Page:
This distinctly urban approach to public space has always seemed to clash with the reality of small towns. The urban reality for a city of 100,000 is very different to that of a town of 5,100, with only one bus that runs every 25 minutes. That is not to say the proposed economic benefits are impossible but probably unlikely to appear in this form. It is a tall order to claim that through the improved design and pedestrianization of public squares and streets, small towns will be saved from their uncertain futures. The challenge when architects get involved so explicitly with economic expectations is that they risk being held to their promises. As the young move to urban centres in pursuit of jobs and opportunities, their migratory decisions are unlikely to rest in some masterpiece of public space design. With declining tax revenues and reduced municipal budgets, the scale of the challenge facing the rural/urban divide requires an altogether different level of intervention.

A simple gesture

One can already see some of the pitfalls at the square in Rapla given the changes to the design from the competition phase to the completed project. The ambition of the design has been scaled back, the gentle curves now localized primarily on the east side of square where the grid descends into a water feature flanked by a series of steps that also double as benches. The overall effect is very different from that of the competition images, which had appeared as a sweeping topography that had been run through the subdivision command on the computer. At once abstract, yet delicious, it remains as designs often do, better on the computer screen and on paper than as executed in reality. The level changes of the terrain, previously shifting as much as two metres, have now been dialled back, most likely due to a combination of budget constraints and accessibility requirements. Formerly dramatic in relation to the scale of the human body, the effect now appears more as a series of accidental bumps on an unlevelled site. The subdivisions of the grid, now at odds with the requirements of the concrete paver size, operate at a different scale, the smooth lines of the flowing grid now instead draw attention to the slightest mistake in misalignment.

Given the simplicity of the gesture, one would have wanted perfection. The gentle curves calculated in unison with the dimensions of the concrete and granite, an Eladio Dieste masonry realized in landscape—understandably impossible without serious changes to the budget. The design may have been more effective if the architects had scaled back their ambitions early on in the design development phase: focus on creating the abstractness of the grid, a perfectly flat surface that reads so well in contrast to the loose and unplanned nature of the surroundings. The west side of the square, therefore, appears more successful despite lacking the flourishes of water features or steps. The relatively flat surface of the concrete paver grid punctuated around trees and plots of landscaping, a clarity of conceptual intention executed with simple techniques and materials to produce a spatial character that stands in contrast to the surrounding areas of the parish. In this manner, the design succeeds where the EV100 program has succeeded, it has created a distinct spatial intervention of a not insignificant scale, realized within a limited budget.

Public space as a modern coat of arms in a small town?

Rather than considered in terms of potential future economic benefits, we should consider the EV100 Great Public Space programme in terms of what it has delivered, a series of modest infrastructural upgrades to small towns, realized with some finesse by skilled designers. Its potential may rather lie in the open competition format which has succeeded in producing public spaces unique to each small town without needing overt symbolism or reference. Perhaps we should consider the EV100 Great Public Space programme as a contemporary version of a tradition that lies close to home, the municipal coat of arms. The one in Rapla used to depict a bridge set against a background of blue, a reference to Rapla’s historic limestone bridge, the only one of its kind in Estonia. Due to its historical significance and singular character, the bridge has become a matter of national concern, receiving regular repair and maintenance to its structure. It is also the backdrop to the festivities on Rapla day, where everyone gathers along the river.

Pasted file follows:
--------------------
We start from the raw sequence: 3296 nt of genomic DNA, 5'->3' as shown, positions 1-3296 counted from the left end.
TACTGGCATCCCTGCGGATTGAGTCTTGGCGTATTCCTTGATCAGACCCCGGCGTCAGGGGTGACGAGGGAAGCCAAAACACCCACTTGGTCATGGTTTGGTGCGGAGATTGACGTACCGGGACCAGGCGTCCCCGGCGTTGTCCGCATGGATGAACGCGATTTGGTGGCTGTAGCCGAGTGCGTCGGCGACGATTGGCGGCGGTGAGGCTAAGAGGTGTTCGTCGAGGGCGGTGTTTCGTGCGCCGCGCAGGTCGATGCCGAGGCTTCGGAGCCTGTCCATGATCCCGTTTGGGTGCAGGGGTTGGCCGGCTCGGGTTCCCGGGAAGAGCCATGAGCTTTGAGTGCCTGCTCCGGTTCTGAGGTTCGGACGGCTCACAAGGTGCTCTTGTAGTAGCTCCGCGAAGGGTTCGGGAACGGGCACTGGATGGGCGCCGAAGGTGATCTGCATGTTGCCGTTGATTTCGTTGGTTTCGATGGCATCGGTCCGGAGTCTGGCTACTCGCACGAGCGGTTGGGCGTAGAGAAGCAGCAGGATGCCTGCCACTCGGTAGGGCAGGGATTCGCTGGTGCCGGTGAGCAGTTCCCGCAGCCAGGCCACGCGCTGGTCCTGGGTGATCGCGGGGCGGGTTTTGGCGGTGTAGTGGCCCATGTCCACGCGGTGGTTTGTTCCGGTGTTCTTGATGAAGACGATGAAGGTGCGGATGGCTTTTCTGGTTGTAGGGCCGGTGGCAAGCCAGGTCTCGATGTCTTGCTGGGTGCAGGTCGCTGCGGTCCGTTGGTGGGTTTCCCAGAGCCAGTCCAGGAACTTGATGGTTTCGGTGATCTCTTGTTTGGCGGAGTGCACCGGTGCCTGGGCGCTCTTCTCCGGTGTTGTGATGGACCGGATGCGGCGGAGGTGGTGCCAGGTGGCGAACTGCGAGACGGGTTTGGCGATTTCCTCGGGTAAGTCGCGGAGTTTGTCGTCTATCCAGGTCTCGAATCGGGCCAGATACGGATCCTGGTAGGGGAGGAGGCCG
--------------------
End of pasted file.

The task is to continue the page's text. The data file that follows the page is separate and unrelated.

This may be the kind of politics that begins to rally around the public spaces in these small towns, nothing as noble as the democratic decision-making of the agora nor as violent as the clashes of Euromaidan or Occupy Wall Street. But in a political climate of austerity and rhetoric around economic competitiveness, the EV100 Great Public Space programme serves as a modest reminder that these small towns have not been forgotten. The crest for Rapla was changed in 2017 after administrative reform added three parishes to the Rapla parish. As populations continue to concentrate in major urban areas, this move reflects an increasing tendency to group small settlements into ever larger administrative regions. We should remember that the rural/urban divide is not just a question of economic concerns, but as we have seen globally with the elections around Brexit and Trump — a political one as well. There may well be a need to ward off the political despondency that comes with the shrinking of small towns and cities, and as political representation becomes increasingly dispersed for small towns, the diverse spatial identities being produced through the EV100 programme in Estonia may be a place where politics can begin. 

When I last visited the square in Rapla, it was one of those beautifully crisp winter days where the landscape is almost impossibly bright when the sun reflects off the snow. It was a Saturday, and there were a number of people out on the street bustling from the supermarket to their parked cars. The square was nowhere to be seen, the only indicators it was ever there were the linear rhythm of the steps leading to the flagpoles and tables on which someone had gathered the snow together into an impressively phallic mound. The roads were cleared of snow, easing the slow traffic of the bus and the occasional car. Maybe next year the square will be cleared of snow as well. 

LEONARD MA is a Canadian architect based in Helsinki, he is a member of New Academy and teaches at the Estonian Academy of Arts.

PUBLISHED in Maja’s 2019 summer edition (No 97).

HEADER photo by Siim Solman.